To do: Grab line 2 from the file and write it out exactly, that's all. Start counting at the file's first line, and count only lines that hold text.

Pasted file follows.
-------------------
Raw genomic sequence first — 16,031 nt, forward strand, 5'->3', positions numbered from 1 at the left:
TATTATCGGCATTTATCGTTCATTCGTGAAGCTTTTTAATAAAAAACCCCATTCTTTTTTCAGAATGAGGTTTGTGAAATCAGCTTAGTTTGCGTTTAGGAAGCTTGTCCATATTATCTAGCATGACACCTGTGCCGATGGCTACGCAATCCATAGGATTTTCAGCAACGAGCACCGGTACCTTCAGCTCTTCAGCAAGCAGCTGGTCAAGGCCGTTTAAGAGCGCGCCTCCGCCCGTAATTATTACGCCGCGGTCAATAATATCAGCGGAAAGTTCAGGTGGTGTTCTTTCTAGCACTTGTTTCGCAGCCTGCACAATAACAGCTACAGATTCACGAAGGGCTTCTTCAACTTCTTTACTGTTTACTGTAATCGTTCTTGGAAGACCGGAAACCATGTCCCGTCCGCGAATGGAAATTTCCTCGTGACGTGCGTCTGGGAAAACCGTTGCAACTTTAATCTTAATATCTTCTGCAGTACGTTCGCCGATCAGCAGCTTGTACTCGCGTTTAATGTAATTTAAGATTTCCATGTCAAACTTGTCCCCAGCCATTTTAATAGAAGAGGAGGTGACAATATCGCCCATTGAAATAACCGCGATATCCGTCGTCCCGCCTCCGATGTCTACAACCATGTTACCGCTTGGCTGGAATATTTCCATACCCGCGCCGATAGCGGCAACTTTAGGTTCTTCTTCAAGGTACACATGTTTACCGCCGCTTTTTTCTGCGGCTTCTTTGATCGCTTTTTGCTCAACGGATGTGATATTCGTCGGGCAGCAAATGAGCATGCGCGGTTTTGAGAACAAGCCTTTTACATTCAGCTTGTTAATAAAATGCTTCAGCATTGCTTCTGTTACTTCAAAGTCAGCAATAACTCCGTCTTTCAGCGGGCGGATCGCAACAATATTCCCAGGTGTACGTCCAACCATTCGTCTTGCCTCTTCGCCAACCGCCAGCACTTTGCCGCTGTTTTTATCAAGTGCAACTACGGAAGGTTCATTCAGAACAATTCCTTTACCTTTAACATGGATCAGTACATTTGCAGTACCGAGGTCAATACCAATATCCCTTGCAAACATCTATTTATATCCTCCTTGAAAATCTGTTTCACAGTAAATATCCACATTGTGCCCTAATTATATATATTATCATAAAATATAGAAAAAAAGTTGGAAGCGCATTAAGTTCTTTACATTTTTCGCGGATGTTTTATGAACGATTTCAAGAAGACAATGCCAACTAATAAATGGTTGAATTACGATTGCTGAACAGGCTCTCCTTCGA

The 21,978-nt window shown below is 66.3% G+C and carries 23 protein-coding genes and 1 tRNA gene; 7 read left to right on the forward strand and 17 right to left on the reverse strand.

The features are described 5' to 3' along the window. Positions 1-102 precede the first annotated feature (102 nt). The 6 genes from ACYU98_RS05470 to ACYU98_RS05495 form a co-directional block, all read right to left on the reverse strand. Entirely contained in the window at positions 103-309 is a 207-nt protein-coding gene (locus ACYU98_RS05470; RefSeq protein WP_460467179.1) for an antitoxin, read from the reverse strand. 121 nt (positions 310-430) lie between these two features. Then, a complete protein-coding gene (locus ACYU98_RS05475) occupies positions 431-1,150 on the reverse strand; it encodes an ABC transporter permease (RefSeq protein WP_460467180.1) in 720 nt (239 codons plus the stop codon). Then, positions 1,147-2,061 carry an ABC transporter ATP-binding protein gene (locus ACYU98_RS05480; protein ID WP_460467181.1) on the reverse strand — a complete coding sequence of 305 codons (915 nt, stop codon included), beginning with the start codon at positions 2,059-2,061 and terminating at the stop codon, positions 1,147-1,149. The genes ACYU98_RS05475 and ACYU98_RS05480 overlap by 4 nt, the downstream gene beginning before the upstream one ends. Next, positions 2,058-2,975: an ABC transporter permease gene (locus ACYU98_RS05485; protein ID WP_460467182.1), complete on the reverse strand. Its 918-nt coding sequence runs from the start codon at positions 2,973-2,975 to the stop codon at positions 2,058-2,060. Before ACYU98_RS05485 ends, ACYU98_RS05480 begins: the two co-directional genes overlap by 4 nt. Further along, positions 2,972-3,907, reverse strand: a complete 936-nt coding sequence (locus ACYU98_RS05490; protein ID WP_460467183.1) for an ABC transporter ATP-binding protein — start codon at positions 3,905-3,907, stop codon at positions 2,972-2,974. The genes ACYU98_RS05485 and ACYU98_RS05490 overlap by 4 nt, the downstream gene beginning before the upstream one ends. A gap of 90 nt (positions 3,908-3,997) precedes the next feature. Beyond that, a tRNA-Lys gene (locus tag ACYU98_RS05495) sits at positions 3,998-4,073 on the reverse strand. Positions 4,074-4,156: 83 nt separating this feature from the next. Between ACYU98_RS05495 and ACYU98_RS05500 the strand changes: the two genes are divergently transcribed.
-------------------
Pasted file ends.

TATTATCGGCATTTATCGTTCATTCGTGAAGCTTTTTAATAAAAAACCCCATTCTTTTTTCAGAATGAGGTTTGTGAAATCAGCTTAGTTTGCGTTTAGGAAGCTTGTCCATATTATCTAGCATGACACCTGTGCCGATGGCTACGCAATCCATAGGATTTTCAGCAACGAGCACCGGTACCTTCAGCTCTTCAGCAAGCAGCTGGTCAAGGCCGTTTAAGAGCGCGCCTCCGCCCGTAATTATTACGCCGCGGTCAATAATATCAGCGGAAAGTTCAGGTGGTGTTCTTTCTAGCACTTGTTTCGCAGCCTGCACAATAACAGCTACAGATTCACGAAGGGCTTCTTCAACTTCTTTACTGTTTACTGTAATCGTTCTTGGAAGACCGGAAACCATGTCCCGTCCGCGAATGGAAATTTCCTCGTGACGTGCGTCTGGGAAAACCGTTGCAACTTTAATCTTAATATCTTCTGCAGTACGTTCGCCGATCAGCAGCTTGTACTCGCGTTTAATGTAATTTAAGATTTCCATGTCAAACTTGTCCCCAGCCATTTTAATAGAAGAGGAGGTGACAATATCGCCCATTGAAATAACCGCGATATCCGTCGTCCCGCCTCCGATGTCTACAACCATGTTACCGCTTGGCTGGAATATTTCCATACCCGCGCCGATAGCGGCAACTTTAGGTTCTTCTTCAAGGTACACATGTTTACCGCCGCTTTTTTCTGCGGCTTCTTTGATCGCTTTTTGCTCAACGGATGTGATATTCGTCGGGCAGCAAATGAGCATGCGCGGTTTTGAGAACAAGCCTTTTACATTCAGCTTGTTAATAAAATGCTTCAGCATTGCTTCTGTTACTTCAAAGTCAGCAATAACTCCGTCTTTCAGCGGGCGGATCGCAACAATATTCCCAGGTGTACGTCCAACCATTCGTCTTGCCTCTTCGCCAACCGCCAGCACTTTGCCGCTGTTTTTATCAAGTGCAACTACGGAAGGTTCATTCAGAACAATTCCTTTACCTTTAACATGGATCAGTACATTTGCAGTACCGAGGTCAATACCAATATCCCTTGCAAACATCTATTTATATCCTCCTTGAAAATCTGTTTCACAGTAAATATCCACATTGTGCCCTAATTATATATATTATCATAAAATATAGAAAAAAAGTTGGAAGCGCATTAAGTTCTTTACATTTTTCGCGGATGTTTTATGAACGATTTCAAGAAGACAATGCCAACTAATAAATGGTTGAATTACGATTGCTGAACAGGCTCTCCTTCGA